Audible Coronary Artery Stenosis

Farzad Azimpour, Emily Caldwell, Pierre Tawfik, Sue Duval, Robert F. Wilson

Research output: Contribution to journalArticlepeer-review

13 Scopus citations

Abstract

Objective Hemodynamically significant coronary artery stenoses generate turbulent blood flow patterns that manifest as intracoronary murmurs. This study aims to evaluate the performance of modern acoustic detection of these murmurs by acoustic signals captured from patients undergoing gold standard comparative coronary angiography. Methods We prospectively studied 156 patients undergoing elective coronary angiography, excluding those with acute coronary syndrome, prior chest surgery, or significant valvular disease. Acoustic signals were captured before arterial access. Angiographic degree of stenosis in each coronary artery was graded blinded to clinical and acoustic data. Acoustic data were analyzed blinded to clinical and angiographic data, categorizing subjects as "normal," "diseased," or "inconclusive." Of 156 patients examined, 123 generated analyzable data. Results Angiographically significant stenosis (≥50%) prevalence was 52% (18%, 23%, 11% with 1-, 2-, 3-vessel disease, respectively). Acoustic detection sensitivity and specificity for stenosis ≥50% in any vessel were 0.70 and 0.80, respectively (negative predictive value, 0.71; positive predictive value, 0.79). Acoustic detection optimally identified stenosis ≥50% with an area under the curve of 0.75. For stenosis ≥50% in major vessels only (left main, proximal-mid left anterior descending, proximal-mid circumflex, proximal-mid right coronary), prevalence was 46%; sensitivity and specificity were 0.72 and 0.76, respectively (negative predictive value, 0.76; positive predictive value, 0.72; area under the curve, 0.76). Conclusions Acoustic signal patterns and modern analysis techniques may be used to identify intracoronary murmurs generated by hemodynamically significant coronary artery stenoses in all major vessels. Further investigation is warranted to compare the clinical performance of this modality with current noninvasive approaches that evaluate patients at risk for atherosclerotic and obstructive coronary artery disease.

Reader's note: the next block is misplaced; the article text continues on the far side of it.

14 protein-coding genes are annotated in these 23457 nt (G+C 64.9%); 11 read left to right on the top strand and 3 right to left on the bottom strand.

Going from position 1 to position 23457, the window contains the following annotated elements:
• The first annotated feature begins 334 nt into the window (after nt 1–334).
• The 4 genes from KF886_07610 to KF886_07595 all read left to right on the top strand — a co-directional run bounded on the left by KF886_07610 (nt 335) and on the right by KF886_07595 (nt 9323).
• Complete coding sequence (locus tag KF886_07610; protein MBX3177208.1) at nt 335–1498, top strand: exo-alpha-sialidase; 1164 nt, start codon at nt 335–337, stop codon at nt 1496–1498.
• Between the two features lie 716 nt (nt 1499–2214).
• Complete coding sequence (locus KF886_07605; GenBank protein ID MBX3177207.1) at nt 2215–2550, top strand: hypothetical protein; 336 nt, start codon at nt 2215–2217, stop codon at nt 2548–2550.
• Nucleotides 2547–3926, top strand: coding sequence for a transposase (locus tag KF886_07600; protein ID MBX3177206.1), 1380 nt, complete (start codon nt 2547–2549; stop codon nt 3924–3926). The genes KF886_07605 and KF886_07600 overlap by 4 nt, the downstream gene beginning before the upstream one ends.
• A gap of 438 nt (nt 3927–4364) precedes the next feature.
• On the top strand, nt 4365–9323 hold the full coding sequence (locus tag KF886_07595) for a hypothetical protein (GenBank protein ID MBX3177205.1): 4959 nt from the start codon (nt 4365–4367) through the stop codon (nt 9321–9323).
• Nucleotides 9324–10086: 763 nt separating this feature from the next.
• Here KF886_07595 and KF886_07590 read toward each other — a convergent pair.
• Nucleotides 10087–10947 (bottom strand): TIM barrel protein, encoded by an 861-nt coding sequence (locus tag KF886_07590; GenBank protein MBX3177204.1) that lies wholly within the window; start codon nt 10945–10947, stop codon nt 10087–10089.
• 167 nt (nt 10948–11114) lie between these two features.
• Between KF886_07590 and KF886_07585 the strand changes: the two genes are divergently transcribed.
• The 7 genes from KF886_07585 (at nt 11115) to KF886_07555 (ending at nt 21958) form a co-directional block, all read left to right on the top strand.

Original languageEnglish (US)
Pages (from-to)515-521.e3
JournalAmerican Journal of Medicine
Volume129
Issue number5
DOIs
StatePublished - May 1 2016

Bibliographical note

Publisher Copyright:
© 2016 Elsevier Inc.

Copyright:
Copyright 2018 Elsevier B.V., All rights reserved.

Keywords

  • Acoustic cardiography
  • Intracoronary murmur
  • Stenosis
  • Turbulence

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